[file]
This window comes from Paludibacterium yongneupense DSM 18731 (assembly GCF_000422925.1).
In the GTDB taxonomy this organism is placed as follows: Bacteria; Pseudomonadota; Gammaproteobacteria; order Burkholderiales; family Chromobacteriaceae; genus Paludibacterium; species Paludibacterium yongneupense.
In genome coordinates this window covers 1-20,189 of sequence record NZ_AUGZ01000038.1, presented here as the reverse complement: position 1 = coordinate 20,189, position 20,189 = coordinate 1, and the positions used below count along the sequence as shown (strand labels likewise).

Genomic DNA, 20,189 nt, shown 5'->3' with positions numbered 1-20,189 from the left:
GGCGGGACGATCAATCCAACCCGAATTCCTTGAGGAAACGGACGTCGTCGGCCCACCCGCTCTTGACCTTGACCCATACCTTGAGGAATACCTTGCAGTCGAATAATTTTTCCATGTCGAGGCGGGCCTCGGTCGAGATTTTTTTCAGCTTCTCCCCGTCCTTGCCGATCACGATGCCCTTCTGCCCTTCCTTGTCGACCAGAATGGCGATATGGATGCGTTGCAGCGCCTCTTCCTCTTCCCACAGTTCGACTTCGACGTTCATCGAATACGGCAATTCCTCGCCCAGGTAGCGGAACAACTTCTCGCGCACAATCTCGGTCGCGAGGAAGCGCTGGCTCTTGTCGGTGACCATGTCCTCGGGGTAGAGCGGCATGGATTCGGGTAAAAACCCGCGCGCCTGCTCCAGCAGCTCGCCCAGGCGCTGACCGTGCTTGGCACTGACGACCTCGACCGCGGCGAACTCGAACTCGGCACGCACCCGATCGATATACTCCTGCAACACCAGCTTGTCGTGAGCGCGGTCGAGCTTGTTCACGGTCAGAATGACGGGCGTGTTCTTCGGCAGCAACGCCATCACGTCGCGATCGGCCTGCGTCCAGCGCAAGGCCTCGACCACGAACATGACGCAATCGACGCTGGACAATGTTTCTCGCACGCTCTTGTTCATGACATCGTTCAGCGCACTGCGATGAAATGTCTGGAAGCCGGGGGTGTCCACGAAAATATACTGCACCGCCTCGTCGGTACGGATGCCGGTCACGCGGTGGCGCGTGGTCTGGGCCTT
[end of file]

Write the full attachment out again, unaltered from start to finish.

This window comes from Paludibacterium yongneupense DSM 18731 (assembly GCF_000422925.1).
In the GTDB taxonomy this organism is placed as follows: Bacteria; Pseudomonadota; Gammaproteobacteria; order Burkholderiales; family Chromobacteriaceae; genus Paludibacterium; species Paludibacterium yongneupense.
In genome coordinates this window covers 1-20,189 of sequence record NZ_AUGZ01000038.1, presented here as the reverse complement: position 1 = coordinate 20,189, position 20,189 = coordinate 1, and the positions used below count along the sequence as shown (strand labels likewise).

Genomic DNA, 20,189 nt, shown 5'->3' with positions numbered 1-20,189 from the left:
GGCGGGACGATCAATCCAACCCGAATTCCTTGAGGAAACGGACGTCGTCGGCCCACCCGCTCTTGACCTTGACCCATACCTTGAGGAATACCTTGCAGTCGAATAATTTTTCCATGTCGAGGCGGGCCTCGGTCGAGATTTTTTTCAGCTTCTCCCCGTCCTTGCCGATCACGATGCCCTTCTGCCCTTCCTTGTCGACCAGAATGGCGATATGGATGCGTTGCAGCGCCTCTTCCTCTTCCCACAGTTCGACTTCGACGTTCATCGAATACGGCAATTCCTCGCCCAGGTAGCGGAACAACTTCTCGCGCACAATCTCGGTCGCGAGGAAGCGCTGGCTCTTGTCGGTGACCATGTCCTCGGGGTAGAGCGGCATGGATTCGGGTAAAAACCCGCGCGCCTGCTCCAGCAGCTCGCCCAGGCGCTGACCGTGCTTGGCACTGACGACCTCGACCGCGGCGAACTCGAACTCGGCACGCACCCGATCGATATACTCCTGCAACACCAGCTTGTCGTGAGCGCGGTCGAGCTTGTTCACGGTCAGAATGACGGGCGTGTTCTTCGGCAGCAACGCCATCACGTCGCGATCGGCCTGCGTCCAGCGCAAGGCCTCGACCACGAACATGACGCAATCGACGCTGGACAATGTTTCTCGCACGCTCTTGTTCATGACATCGTTCAGCGCACTGCGATGAAATGTCTGGAAGCCGGGGGTGTCCACGAAAATATACTGCACCGCCTCGTCGGTACGGATGCCGGTCACGCGGTGGCGCGTGGTCTGGGCCTT